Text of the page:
Mayo Clinic Study Finds Skin Cancer in U.S. Reaching Epidemic Levels

A report in the April issue of the Mayo Clinic Health Letter makes a number of startling revelations with respect to the extent to which skin cancer has become a serious health problem in the U.S.

As a result of the depletion of the protective atmospheric ozone layer and the meteoric rise in popularity of tanning salons and sun worshipping in general, exposure to harmful ultraviolet radiation has increased dramatically.

Two types of ultraviolet (UV) light rays are linked to skin cancers. One form, UVA, is a deep-penetrating form of radiation that impairs the skin’s immune defenses and is regarded as closely associated with deadly melanomas. The other, UVB, is a responsible for surface skin burns and the less ominous squamous and basal skin cancers.

The researchers found that 20% of Americans will develop some type of skin cancer and that five sunburns or more increase the risk of developing the disease by 200%.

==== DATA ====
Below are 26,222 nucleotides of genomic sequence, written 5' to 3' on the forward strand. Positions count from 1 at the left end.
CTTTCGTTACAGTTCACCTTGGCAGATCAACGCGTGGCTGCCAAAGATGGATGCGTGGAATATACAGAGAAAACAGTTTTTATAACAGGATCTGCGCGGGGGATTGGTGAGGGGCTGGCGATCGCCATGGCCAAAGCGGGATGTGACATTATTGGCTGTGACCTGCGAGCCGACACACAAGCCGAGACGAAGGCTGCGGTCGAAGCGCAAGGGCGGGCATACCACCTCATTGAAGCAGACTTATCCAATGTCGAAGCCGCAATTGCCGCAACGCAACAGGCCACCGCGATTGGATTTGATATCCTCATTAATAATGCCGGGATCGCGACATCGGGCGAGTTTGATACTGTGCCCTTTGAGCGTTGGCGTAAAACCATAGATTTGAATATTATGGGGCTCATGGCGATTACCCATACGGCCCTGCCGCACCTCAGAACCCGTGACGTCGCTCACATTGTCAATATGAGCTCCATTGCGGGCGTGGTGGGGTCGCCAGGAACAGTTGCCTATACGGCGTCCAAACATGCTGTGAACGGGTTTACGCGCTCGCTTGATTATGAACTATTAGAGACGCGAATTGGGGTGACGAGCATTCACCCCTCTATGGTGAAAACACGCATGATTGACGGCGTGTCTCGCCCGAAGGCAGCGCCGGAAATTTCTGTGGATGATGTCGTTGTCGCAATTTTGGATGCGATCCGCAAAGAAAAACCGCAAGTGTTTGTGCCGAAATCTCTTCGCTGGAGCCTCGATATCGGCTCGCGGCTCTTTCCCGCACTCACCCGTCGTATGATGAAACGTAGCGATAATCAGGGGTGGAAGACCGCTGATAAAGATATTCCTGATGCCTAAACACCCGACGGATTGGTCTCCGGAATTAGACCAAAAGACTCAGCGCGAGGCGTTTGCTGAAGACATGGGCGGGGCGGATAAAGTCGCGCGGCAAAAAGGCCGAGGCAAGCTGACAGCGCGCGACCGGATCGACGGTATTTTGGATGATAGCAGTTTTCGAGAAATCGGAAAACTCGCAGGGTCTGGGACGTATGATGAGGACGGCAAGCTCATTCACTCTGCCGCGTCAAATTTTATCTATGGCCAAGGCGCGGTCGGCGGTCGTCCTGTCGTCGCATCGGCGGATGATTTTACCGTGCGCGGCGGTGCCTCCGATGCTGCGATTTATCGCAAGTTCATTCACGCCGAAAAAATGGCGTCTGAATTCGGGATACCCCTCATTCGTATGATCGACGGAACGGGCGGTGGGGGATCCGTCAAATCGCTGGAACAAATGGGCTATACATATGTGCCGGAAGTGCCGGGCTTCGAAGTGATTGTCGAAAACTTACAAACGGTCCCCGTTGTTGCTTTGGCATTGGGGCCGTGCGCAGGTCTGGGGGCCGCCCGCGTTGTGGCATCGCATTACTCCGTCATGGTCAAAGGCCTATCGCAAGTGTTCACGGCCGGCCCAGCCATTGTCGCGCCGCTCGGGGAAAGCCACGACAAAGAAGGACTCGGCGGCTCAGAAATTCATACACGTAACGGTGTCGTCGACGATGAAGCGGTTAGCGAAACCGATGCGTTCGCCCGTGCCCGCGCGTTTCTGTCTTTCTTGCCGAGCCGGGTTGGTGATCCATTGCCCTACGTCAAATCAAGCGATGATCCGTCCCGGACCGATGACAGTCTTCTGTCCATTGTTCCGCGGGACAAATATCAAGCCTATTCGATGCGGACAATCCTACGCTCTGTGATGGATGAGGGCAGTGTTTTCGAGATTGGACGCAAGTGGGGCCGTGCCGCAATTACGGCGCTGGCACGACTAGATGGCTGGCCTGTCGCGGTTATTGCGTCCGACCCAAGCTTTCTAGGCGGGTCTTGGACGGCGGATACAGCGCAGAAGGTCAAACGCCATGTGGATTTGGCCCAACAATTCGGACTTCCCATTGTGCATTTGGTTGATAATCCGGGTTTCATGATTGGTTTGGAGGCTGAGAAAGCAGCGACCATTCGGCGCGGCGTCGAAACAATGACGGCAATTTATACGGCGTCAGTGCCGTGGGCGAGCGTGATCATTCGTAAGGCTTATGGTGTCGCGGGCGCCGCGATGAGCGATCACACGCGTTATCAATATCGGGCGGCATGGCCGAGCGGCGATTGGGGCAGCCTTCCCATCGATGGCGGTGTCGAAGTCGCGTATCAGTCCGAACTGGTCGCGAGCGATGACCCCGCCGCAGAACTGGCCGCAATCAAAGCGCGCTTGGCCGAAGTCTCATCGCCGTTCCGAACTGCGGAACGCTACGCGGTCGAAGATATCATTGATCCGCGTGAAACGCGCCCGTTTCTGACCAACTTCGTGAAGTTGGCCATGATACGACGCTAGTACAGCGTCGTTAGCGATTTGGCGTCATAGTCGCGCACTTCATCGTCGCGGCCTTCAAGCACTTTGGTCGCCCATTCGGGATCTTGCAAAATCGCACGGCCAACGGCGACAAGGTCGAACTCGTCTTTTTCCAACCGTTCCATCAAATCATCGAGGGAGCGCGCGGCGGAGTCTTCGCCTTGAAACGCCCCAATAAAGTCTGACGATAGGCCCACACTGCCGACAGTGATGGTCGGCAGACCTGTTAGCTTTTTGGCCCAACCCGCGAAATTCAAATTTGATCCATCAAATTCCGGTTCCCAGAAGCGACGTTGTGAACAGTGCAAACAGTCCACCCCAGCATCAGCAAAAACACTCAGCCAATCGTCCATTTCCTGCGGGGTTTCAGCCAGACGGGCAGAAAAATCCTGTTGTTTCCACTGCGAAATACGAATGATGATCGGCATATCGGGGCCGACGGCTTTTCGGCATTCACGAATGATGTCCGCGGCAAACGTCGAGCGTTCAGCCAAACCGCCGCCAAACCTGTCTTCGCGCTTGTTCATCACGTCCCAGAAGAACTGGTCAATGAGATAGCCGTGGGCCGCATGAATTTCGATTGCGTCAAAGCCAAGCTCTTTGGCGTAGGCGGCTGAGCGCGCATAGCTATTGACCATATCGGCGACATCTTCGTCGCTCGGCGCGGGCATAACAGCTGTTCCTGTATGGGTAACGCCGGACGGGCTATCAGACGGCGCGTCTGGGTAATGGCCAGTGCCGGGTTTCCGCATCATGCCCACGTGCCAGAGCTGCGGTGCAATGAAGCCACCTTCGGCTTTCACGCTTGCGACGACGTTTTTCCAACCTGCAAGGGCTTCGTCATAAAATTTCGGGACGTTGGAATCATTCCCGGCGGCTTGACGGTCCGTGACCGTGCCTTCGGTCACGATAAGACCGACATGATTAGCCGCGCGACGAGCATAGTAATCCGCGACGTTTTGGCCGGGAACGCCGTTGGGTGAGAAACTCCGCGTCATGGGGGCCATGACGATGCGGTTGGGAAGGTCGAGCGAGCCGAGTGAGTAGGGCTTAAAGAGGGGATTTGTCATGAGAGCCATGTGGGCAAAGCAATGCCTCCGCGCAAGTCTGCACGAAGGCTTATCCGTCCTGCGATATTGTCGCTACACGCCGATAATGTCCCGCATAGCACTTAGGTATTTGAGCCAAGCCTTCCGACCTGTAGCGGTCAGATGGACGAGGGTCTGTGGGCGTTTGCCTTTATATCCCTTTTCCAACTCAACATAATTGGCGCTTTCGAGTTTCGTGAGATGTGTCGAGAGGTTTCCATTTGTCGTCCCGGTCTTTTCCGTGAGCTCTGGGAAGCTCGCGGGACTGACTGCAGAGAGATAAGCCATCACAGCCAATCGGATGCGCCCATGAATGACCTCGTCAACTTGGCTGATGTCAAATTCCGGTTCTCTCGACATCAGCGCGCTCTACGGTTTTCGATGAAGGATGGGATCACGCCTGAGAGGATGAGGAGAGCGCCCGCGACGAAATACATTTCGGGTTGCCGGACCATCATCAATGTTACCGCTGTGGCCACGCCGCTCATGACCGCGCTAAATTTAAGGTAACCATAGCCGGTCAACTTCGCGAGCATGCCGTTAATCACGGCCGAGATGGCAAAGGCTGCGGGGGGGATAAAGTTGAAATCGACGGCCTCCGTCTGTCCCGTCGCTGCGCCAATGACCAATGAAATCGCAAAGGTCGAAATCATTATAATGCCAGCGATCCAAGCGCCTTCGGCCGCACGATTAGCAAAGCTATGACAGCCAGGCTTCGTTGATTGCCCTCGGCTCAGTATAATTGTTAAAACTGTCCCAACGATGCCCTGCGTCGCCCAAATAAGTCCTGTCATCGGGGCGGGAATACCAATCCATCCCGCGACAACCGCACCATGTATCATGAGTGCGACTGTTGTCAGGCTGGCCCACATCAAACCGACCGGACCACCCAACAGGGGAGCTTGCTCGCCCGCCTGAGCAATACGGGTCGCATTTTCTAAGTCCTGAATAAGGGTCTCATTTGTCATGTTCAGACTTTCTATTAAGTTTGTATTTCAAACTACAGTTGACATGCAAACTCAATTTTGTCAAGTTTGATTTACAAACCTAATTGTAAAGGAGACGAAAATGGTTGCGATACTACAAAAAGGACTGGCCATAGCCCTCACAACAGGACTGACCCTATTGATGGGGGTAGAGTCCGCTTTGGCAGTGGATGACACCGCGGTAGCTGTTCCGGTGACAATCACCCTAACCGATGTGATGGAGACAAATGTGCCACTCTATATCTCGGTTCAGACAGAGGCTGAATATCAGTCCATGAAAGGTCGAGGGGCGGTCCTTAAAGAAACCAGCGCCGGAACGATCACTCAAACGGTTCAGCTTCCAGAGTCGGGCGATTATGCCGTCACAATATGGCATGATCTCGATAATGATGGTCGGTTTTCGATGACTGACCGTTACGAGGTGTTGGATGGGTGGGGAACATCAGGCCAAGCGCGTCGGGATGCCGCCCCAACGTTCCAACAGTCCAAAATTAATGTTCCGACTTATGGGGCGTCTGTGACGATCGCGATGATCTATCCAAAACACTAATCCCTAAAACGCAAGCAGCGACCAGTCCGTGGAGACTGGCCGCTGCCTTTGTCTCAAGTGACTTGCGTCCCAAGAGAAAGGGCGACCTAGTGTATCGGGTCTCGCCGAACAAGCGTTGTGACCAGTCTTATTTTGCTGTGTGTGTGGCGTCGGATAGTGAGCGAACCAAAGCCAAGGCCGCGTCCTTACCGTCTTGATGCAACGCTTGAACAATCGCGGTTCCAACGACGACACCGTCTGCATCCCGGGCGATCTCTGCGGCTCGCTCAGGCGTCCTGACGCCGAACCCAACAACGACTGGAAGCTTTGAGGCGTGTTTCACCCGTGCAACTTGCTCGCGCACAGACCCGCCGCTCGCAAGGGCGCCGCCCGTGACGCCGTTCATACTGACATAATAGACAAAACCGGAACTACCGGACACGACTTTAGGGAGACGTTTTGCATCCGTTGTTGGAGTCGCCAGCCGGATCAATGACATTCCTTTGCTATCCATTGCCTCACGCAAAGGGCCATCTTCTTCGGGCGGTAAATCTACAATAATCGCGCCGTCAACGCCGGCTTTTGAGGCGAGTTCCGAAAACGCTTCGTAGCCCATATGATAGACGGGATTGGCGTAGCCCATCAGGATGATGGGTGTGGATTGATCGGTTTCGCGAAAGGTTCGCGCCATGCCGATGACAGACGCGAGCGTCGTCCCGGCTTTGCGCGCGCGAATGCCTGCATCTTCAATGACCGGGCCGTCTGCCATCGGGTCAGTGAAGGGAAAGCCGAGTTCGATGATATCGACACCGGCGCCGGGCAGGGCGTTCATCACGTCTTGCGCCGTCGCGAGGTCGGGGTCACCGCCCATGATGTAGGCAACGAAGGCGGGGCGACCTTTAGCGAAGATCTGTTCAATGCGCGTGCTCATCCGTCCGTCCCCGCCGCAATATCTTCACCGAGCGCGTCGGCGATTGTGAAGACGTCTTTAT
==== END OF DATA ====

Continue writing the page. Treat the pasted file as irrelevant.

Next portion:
Although basal and squamous cell carcinomas, which are the most common types of skin cancer, were once thought of as a disease associated with older (over 50) people, the team found that between 1976 and 2003 the number of women under 40 with basal cell carcinoma increased by 300% and those with squamous cell carcinoma by 400%.

The researchers found less of the cancers on exposed areas like the neck and head than they expected and more in areas normally covered by clothing like the torso. This supported their conclusion that a rising number of cancers may be attributable to the increased popularity of tanning beds.

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